The Mk.III was a Mk.II equipped with a Packard-built Merlin engine, intending to free up supplies of the British-built engines for other designs. By the time production was to have started, Merlin production had increased to the point where the idea was abandoned.

Hurricane Mk.IV

The last major update to the Hurricane was to "rationalize" the wing, equipping it with a single design able to mount two bombs, two 40mm guns or eight "60 pounder" rockets. The new design also mounted the upgraded Merlin 24 or 27 equipped with dust filters for desert work, delivering 1,620 hp (1,208 kW).

Hurricane Mk.V

Two Hurricane "Mark Vs" were built as conversions of Mark IVs, and featured a Merlin 32 engine driving a four-bladed propeller. As the ground-attack role moved to the more capable Hawker Typhoon, production of the Hurricane instead ended, and only a handful were delivered with the Merlin 32.

By this time, the Hurricane was no longer equipping frontline fighter squadrons in the United Kingdom itself. However, it still saw extensive service overseas in the fighter role, playing a prominent role in the Middle East and Far East. It was also critical to the defence of Malta, helping to see the island through some of its darkest days.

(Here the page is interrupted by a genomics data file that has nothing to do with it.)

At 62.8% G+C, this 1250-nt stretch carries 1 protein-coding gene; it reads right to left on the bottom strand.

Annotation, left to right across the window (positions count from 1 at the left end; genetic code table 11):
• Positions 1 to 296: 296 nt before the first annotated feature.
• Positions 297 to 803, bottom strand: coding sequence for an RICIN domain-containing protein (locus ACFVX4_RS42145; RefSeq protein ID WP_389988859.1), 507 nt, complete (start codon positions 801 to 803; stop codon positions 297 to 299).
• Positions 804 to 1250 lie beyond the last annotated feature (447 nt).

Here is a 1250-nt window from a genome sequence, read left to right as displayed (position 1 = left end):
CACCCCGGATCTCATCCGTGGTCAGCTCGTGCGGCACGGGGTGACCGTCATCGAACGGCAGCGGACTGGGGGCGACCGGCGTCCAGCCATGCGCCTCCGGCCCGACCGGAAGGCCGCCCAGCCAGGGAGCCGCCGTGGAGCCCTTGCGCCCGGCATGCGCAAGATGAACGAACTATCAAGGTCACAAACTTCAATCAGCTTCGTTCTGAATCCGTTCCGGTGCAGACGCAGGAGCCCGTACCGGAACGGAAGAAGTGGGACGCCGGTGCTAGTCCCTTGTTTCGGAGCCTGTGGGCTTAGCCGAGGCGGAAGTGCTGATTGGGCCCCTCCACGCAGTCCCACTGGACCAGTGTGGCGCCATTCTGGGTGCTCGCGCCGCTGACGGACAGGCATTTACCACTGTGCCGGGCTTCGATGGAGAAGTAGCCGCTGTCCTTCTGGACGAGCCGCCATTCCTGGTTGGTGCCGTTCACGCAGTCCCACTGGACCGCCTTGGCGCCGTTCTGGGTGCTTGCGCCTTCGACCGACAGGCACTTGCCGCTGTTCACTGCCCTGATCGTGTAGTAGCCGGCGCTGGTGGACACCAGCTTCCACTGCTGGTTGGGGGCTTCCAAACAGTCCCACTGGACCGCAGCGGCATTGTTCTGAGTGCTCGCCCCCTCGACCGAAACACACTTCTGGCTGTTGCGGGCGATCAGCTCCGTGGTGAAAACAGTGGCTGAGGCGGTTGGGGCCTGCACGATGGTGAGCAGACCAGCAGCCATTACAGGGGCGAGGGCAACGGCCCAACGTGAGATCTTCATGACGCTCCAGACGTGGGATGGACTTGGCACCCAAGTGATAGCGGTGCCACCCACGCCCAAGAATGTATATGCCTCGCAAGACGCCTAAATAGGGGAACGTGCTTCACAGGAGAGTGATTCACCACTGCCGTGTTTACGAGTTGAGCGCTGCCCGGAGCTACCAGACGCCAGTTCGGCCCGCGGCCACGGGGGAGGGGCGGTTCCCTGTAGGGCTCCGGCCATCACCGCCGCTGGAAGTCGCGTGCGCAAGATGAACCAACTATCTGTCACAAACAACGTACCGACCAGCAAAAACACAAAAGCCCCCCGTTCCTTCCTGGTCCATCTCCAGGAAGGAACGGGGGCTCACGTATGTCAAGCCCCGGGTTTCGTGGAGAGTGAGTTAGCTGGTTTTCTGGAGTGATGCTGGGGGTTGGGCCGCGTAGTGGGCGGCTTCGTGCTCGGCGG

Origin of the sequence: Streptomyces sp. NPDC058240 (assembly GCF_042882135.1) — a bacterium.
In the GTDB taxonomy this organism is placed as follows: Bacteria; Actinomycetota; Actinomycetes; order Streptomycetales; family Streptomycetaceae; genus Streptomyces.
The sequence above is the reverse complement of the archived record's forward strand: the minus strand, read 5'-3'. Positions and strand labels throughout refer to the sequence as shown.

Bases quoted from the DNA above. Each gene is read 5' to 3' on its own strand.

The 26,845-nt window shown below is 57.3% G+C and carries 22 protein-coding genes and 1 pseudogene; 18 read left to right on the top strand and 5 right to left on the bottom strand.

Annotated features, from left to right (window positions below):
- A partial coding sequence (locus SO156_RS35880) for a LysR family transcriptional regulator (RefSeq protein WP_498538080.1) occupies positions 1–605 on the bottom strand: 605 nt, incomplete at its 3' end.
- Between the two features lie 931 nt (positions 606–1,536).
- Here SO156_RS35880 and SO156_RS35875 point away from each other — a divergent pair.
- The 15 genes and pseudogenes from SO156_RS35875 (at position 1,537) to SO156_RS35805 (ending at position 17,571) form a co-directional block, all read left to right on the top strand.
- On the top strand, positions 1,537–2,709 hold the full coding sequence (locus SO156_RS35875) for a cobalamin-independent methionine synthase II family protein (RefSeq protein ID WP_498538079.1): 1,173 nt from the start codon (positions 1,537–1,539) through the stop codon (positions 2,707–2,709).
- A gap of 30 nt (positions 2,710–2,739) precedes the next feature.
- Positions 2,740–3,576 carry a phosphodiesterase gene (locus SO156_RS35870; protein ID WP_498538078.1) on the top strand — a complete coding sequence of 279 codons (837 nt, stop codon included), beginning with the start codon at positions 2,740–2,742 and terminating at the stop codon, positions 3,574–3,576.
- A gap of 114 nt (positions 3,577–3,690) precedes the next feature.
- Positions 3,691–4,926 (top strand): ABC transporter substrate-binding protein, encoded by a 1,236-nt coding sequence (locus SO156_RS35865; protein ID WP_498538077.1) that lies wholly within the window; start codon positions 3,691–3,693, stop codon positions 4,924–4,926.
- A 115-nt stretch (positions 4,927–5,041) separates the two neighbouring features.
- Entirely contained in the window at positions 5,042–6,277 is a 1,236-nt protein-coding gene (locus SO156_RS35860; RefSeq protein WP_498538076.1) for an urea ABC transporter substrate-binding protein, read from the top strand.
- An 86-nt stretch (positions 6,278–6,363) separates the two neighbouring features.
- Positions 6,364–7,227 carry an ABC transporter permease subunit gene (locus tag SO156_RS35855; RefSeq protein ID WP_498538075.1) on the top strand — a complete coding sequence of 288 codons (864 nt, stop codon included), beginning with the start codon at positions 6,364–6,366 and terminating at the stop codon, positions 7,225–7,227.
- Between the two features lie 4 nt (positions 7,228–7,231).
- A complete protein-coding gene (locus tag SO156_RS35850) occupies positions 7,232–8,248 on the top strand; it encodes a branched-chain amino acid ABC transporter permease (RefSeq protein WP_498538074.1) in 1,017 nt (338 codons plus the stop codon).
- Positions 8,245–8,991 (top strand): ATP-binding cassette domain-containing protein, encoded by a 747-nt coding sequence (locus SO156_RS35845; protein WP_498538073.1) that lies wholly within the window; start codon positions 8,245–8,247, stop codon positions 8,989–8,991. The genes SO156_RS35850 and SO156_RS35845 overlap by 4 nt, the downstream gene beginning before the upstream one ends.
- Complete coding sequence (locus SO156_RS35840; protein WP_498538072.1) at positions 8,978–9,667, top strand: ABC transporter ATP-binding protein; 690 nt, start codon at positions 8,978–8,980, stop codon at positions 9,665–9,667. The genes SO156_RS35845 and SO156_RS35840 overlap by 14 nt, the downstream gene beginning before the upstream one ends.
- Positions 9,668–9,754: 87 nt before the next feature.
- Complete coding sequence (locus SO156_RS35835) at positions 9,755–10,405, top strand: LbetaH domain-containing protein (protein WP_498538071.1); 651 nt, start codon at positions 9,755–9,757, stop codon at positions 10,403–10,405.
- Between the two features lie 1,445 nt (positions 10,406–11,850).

Canadian Hurricanes, Mk.X through Mk.XV

(to follow)

Foreign use

The Hawker Hurricane, both during and after the war, would serve in the air forces of many countries, some "involuntarily" - as in the case of Hurricanes which landed accidentally in neutral Ireland and were immediately impounded by the authorities, followed by their entry into service with the Irish Air Corps at Baldonnel. Hurricanes also joined the ranks of the Forces Ariennes Franaises Libres (FAFL) - that is, the Free French air force - fighting in North Africa between June 1940 and May 1943. The Hurricanes, like all FAFL aircraft, sported the Cross of Lorraine on the fuselage, instead of the roundel that had been in use since 1914, in order to distinguish them from those aircraft flying for the Vichy French air force. Some of these squadrons were also given RAF designations; for example, the Groupe de Chasse Alsace was also known as No.341 Squadron.

Missing image

In later years, some production shifted to other groups like Canada Car and Foundry (where engineer Elsie MacGill became known as "Queen of the Hurricanes") and Gloster, while Hawker continued production right up until 1944. In all some 14,000 Hurricanes and Sea Hurricanes were produced.

Specifications (variant described)

General characteristics

  • Crew:
  • Capacity:
  • Length: m ( ft)
  • Wingspan: m ( ft)
  • Height: m ( ft)
  • Wing area: m² ( ft²)
  • Empty: kg ( lb)
  • Loaded: kg ( lb)
  • Maximum takeoff: kg ( lb)
  • Powerplant: Engine type(s), kN (lbf) thrust or
  • Powerplant: Engine type(s), kW ( hp)


  • Maximum speed: km/h ( mph)
  • Range: km ( miles)
  • Service ceiling: m ( ft)
  • Rate of climb: m/min ( ft/min)
  • Wing loading: kg/m² ( lb/ft²)
  • Thrust/weight: or
  • Power/mass:

See also

Lists of Aircraft | Aircraft manufacturers | Aircraft engines | Aircraft engine manufacturers

Airports | Airlines | Air forces | Aircraft weapons | Missiles | Timeline of aviation